Despite last week’s pretty enticing cliffhanger, it’s another mediocre (at best) episode of our formerly favorite spy series. There are at least three different storylines going on, so I’ll start with what seems like the A plot. A blood diamond dealer seeks Carmichael Industry’s help getting his brother back from some kidnappers. He pays $200,000 up front, which is great for Team Bartowski (or should it be Team Grimes now?), since it turns out the guy doesn’t want to save his brother; he wants to kill him. So the gang saves him and takes him back to their supposedly safe and secret Castle (but, remember, that Decker and the whole U.S. government knows where it is. Plus, Karl walked in earlier in the episode, so he does too. But none of that matters, because Morgan goes rogue and heads to the diamond dealer’s compound to … I don’t know, actually. Take him down? He drags Chuck — who’s been made Morgan’s handler — along with him, and they nearly get themselves killed, before Casey and Sarah hire a rival private spy operation to save the day, costing them pretty much all of the $200,000 they made this episode.
Which brings us to our B plot. Carrie-Anne Moss is the leader of a rival spy group called Verbanski Industries. She took down Casey in 1995 in Minsk, and then they had sex. So there’s a lot of history and tension there, which Casey tries to play off as her interest in him. But when he’s calling her up at the episode’s end to ask her on a date (though he chickens out, adorably), it’s pretty clear he’s the one with the greater interest. Carrie-Anne (whose name is Gertrude Verbanksi, actually) does try to hire Sarah away from Carmichael Industries, which Sarah thinks is a ploy to really hire Casey. But neither of them budges … though someone else does. That someone, of course, is Morgan. He’s not taking too kindly to being “handled” by Chuck or second-guessed by Sarah and Casey, or ever given a bit of direction. He thinks he can handle anything (he can’t), and he wants to advertise his Intersect-ness (he tells Verbanski). He’s basically a whining baby, and it reaches a point where I do actually hope he stays with Verbanski and becomes one of the bad guys. But this is Chuck, so we know that won’t happen. Anyway, the most unsettling part of it all is that Morgan doesn’t get an Indiana Jones reference. Or care about “trilogy night” with Chuck. Or know who Luke Skywalker is.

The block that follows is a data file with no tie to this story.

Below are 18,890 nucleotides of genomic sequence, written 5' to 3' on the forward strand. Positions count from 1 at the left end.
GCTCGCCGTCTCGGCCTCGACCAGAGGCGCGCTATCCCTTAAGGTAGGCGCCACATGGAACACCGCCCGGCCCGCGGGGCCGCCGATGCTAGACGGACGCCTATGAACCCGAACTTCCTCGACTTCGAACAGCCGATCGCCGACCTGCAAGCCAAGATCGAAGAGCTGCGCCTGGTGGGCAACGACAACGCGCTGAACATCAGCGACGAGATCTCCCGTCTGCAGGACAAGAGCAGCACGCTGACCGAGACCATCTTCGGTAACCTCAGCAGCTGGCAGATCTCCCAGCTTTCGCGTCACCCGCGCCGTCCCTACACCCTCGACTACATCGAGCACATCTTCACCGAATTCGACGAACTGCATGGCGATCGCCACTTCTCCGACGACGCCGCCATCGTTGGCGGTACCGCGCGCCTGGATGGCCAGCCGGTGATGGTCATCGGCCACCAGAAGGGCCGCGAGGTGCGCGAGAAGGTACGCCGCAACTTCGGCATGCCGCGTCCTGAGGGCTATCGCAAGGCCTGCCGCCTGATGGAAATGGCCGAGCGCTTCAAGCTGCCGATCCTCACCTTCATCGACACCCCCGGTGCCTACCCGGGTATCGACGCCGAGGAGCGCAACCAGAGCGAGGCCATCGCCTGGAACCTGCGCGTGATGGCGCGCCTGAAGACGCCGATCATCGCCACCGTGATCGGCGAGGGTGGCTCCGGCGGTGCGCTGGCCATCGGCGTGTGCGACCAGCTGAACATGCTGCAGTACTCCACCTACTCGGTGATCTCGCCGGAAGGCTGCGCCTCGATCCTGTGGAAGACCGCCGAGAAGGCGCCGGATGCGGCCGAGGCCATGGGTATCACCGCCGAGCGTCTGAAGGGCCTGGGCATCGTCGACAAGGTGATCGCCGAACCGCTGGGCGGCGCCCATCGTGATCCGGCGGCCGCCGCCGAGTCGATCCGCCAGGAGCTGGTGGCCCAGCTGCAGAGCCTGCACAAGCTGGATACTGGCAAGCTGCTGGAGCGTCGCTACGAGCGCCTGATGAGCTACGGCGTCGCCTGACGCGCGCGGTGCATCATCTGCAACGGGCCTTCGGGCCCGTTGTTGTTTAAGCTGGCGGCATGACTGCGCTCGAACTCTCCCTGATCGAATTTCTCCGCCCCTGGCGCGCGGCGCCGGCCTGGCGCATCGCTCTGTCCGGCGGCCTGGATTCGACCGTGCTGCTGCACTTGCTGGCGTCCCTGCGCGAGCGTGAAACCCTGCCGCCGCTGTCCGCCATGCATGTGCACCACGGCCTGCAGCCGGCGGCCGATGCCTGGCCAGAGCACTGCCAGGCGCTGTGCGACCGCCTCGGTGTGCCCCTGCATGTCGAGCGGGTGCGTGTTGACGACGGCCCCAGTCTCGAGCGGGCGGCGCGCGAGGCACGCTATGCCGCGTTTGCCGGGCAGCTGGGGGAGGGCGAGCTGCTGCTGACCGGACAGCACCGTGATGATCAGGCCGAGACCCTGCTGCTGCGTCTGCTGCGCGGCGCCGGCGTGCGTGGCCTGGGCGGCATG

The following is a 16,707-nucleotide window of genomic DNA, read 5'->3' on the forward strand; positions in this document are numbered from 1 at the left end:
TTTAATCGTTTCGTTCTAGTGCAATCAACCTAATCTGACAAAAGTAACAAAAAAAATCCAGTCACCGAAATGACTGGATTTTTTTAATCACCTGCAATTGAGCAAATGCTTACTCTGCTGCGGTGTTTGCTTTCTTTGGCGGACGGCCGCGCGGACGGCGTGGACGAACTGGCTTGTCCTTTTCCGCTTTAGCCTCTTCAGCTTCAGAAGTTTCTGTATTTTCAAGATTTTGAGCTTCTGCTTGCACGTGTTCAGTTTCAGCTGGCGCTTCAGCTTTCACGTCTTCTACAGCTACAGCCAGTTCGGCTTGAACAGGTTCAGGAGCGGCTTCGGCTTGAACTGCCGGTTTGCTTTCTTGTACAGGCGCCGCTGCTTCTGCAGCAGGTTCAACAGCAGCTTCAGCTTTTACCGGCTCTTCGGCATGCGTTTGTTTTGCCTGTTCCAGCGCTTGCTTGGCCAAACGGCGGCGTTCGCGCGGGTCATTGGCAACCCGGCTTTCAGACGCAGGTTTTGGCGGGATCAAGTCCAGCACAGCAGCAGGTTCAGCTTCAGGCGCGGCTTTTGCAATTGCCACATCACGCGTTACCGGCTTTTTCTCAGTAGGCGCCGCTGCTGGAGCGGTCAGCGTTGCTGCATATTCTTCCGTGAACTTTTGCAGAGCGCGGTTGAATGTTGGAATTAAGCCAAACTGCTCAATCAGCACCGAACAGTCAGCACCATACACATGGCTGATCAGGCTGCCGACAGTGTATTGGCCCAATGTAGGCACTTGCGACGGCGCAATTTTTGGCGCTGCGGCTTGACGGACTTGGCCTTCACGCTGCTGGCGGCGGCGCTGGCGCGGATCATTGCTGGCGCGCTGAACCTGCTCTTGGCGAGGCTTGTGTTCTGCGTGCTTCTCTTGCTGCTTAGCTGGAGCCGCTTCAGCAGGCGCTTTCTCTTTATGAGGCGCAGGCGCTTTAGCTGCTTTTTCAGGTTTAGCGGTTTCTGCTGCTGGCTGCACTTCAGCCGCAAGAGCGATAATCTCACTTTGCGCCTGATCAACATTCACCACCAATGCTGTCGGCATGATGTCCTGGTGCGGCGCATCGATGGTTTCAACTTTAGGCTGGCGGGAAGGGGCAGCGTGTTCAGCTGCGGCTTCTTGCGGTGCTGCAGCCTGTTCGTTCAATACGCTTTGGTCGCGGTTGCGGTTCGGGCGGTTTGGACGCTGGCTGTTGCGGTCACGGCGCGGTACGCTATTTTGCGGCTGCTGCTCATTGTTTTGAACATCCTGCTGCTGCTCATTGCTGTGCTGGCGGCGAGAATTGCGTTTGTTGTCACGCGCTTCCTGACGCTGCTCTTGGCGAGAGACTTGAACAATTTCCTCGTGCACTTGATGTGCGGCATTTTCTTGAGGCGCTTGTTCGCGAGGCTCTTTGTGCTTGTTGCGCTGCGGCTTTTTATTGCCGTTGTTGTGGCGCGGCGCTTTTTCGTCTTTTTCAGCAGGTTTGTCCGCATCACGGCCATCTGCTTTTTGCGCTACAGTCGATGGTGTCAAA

The C plot is the most entertaining and — despite it being the Buy More plot — the most successful. See, Big Mike’s back from his sex and snorkeling vacation in Hawaii, and has an idea to help get the Buy More back on its feet. He pulls out an old video of himself shilling old Buy More products (BetaMax, anyone?) with his sex appeal. Chuck and Morgan tell him the Buy More may need a fresh face to go with new technology for its new campaign. After auditioning the Buy More employees, Big Mike recruits Captain Awesome. And we all know how that will go, since it’s right there in his name. Basically, the Buy More’s packed with people lured in by the appeal of the creamy skin and unnaturally high cheekbones of the heart surgeon/natural athlete. Now maybe the team can complain a little less about money and focus on what matters: getting the Intersect out of Morgan’s clearly inferior brain and back into Chuck’s before this show loses its few remaining viewers.